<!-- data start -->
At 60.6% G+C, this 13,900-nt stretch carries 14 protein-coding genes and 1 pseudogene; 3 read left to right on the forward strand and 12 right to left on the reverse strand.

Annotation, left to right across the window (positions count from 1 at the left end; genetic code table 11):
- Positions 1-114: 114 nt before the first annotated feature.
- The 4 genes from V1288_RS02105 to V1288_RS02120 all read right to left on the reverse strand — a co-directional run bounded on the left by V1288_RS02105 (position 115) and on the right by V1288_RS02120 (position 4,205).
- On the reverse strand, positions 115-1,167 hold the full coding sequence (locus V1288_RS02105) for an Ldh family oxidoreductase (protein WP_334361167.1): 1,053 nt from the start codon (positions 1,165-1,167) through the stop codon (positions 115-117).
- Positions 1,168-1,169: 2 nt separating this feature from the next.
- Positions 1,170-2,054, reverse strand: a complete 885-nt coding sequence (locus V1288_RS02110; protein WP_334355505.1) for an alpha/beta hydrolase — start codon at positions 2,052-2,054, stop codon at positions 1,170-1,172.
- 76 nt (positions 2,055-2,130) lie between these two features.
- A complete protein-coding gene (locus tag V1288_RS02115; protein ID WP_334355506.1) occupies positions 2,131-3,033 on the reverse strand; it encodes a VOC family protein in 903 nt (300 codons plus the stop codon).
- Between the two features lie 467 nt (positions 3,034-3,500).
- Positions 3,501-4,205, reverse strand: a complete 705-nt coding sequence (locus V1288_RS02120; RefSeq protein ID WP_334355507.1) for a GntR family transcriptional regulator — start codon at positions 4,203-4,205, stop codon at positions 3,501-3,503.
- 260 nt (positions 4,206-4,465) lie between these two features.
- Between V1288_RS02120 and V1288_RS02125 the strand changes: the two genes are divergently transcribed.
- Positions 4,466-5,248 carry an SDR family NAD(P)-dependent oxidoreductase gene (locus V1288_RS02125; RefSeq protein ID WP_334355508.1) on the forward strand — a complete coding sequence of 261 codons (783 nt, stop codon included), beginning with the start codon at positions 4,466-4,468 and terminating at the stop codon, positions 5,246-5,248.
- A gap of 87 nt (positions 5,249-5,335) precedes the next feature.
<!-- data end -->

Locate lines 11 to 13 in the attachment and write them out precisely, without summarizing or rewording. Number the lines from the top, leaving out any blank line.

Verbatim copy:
- Positions 3,501-4,205, reverse strand: a complete 705-nt coding sequence (locus V1288_RS02120; RefSeq protein ID WP_334355507.1) for a GntR family transcriptional regulator — start codon at positions 4,203-4,205, stop codon at positions 3,501-3,503.
- 260 nt (positions 4,206-4,465) lie between these two features.
- Between V1288_RS02120 and V1288_RS02125 the strand changes: the two genes are divergently transcribed.